bantu-expansion

Funny thing is, the Bantu expansion began in west Africa. And bananas were there more than 3000 years ago, ready to feed the expanding populations that conquered and farmed the rainforest (a key feature upon which the whole enterprise might’ve hinged: not many other staple crops can withstand the humid, tropical conditions of African evergreen rainforests—certainly not cereals, or yams).

Indeed, Musa diversity in some kinds of banana/plantain is so high in Africa, that the continent is considered to be a secondary center of diversification for this plant.

So.

How does an east-Asian crop turn up in Africa, exactly? And so early that it gets plenty time to evolve, diversify as much as it has, and become a staple so important that it might’ve fueled the most important intra-African migration we know.

First mystery.

(By the way, the exchange of crops between Africa and Asia isn’t limited to the banana, at all. And the movements aren’t unidirectional; we get sorghum and millet, both African domesticates, crop up in Asia just as far back in time, Pacific yams show up in Africa, as does sugarcane, and taro aka cocoyam. Movements aren’t as well understood as I’d like…)

The hypothetical scenarios proposed as solutions to the mystery are mostly what R —the (very intelligent) hubby— considers ‘logical’. It’s a well-known fact that Indonesian dwellers were notoriously good sailors. They did populate Oceania, which is quite an impressive feat. Yet some contrary soul, maybe bored of sailing east, decided to sail west. And, somehow, managed to cross the Indian Ocean, and hit Madagascar.

It is possible, and some researchers believe it would explain certain genetic distributions in African bananas, that Pacific island sailors crossed the Indian Ocean in several waves, like some sort of Polynesian Noah’s Ark (or canoe, rather), and brought with them their crops—among which, the banana.

However, I stumbled across an article while in Uganda, researching matoke background and growing more and more curious as I read. The article’s thesis is simple, yet stunning: what if it wasn’t just the Indian Ocean they crossed? What if they actually sailed all the way around the Cape of Good Hope, and up to the regions in west Africa that could support banana cultivation from the outset?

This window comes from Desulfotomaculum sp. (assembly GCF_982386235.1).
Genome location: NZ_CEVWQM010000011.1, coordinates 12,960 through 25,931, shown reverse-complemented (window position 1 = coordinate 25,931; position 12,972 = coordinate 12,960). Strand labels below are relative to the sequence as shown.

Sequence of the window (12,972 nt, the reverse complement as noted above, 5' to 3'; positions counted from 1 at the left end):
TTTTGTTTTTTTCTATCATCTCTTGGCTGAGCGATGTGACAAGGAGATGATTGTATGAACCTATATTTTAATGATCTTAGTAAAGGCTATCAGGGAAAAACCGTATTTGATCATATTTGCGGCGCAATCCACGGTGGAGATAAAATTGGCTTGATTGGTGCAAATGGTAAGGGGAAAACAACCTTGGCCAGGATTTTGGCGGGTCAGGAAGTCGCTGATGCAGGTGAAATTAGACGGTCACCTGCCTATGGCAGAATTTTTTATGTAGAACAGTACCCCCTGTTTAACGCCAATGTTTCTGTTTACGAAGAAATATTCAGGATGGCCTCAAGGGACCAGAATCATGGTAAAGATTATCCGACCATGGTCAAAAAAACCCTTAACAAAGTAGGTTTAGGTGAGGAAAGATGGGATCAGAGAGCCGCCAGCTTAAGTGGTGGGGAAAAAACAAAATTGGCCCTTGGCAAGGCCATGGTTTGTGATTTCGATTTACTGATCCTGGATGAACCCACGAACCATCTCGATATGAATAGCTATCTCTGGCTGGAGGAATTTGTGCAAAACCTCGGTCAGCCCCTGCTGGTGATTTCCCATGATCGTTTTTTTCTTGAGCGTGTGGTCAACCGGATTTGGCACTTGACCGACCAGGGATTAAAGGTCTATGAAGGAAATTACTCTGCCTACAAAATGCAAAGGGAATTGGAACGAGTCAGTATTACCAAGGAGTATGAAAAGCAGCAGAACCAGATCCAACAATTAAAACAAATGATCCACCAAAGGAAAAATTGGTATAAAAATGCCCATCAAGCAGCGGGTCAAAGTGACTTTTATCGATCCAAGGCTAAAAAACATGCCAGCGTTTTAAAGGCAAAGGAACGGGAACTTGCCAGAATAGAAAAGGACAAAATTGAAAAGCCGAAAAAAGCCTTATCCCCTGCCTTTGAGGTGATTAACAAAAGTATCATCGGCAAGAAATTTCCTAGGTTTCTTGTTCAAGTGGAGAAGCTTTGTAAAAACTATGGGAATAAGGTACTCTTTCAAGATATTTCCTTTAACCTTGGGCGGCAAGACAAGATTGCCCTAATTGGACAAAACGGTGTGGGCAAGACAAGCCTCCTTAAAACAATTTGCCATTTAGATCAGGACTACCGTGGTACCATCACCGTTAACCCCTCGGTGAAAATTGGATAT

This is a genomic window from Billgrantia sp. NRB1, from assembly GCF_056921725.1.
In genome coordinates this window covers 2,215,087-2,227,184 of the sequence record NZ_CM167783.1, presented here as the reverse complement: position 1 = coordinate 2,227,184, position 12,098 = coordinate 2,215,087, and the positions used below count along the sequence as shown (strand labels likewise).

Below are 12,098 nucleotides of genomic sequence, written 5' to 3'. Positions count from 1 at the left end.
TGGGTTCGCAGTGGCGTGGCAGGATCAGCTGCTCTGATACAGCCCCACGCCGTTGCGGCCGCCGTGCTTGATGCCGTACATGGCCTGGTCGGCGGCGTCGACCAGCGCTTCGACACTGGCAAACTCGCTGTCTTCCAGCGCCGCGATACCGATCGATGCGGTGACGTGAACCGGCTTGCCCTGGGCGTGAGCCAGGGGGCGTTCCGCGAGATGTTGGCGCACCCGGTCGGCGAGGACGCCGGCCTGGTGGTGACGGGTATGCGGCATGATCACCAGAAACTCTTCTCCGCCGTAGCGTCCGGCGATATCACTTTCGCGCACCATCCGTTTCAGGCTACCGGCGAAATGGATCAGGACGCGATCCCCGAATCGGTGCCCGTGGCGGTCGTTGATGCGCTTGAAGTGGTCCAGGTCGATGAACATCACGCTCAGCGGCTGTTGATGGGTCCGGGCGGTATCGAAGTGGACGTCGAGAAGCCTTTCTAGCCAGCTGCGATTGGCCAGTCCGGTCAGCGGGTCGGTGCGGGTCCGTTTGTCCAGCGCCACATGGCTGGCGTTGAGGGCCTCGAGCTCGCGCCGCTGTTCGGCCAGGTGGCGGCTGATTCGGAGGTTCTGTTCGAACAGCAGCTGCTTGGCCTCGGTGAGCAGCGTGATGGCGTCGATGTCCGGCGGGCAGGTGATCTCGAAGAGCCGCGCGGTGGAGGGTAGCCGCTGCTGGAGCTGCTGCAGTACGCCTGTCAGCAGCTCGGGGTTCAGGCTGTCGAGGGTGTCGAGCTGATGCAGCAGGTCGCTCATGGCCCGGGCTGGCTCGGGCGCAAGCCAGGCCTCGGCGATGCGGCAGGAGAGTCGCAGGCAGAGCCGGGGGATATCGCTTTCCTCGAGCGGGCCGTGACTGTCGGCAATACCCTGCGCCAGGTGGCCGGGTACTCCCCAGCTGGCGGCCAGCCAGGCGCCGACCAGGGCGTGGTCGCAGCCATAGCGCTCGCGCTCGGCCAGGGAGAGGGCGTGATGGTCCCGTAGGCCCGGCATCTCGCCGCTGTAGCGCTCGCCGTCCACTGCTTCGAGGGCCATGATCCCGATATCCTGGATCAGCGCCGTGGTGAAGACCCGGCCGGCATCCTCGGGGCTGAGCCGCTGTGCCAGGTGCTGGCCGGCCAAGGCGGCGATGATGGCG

hypoth-bananas-go-Asia-smalleeeer
The two main Bananas-go-African hypotheses; very simplified, probably very inexact. Then again, everything is kinda inexact in banana history, so…

Now this might sound like science-fiction; R certainly did much eyebrow-arching and frowning when I told him about it. But it does highlight some puzzling facts that arise from what we currently know of bananas in Africa.

But first of all, I’ll have to explain a term that I’ve previously mentioned in a pretty cavalier fashion, because I couldn’t do a proper introduction. Now’s the time for that. I’m referring to the word plantain.

[I go off in a different lexical direction in Spanish… see here (external website!), if fluent in Spanish, and interested]

Plantains, as one may have noticed from Liz’s references to “banana plantains” in her recipes using matoke, are conceptually linked to cooking.

Plantains are cooking bananas… but not all cooking bananas are plantains—or botanically referred as such. However, it’s not like we have a botanically straightforward definition for what makes a plantain vs a banana. I’ve seen it used though most often with triploid cooking cultivars that have a specific genetic makeup: AAB.

(that would mean, in case you forgot, three sets of chromosomes: two sets from M. acuminata, and one from M. balbisiana).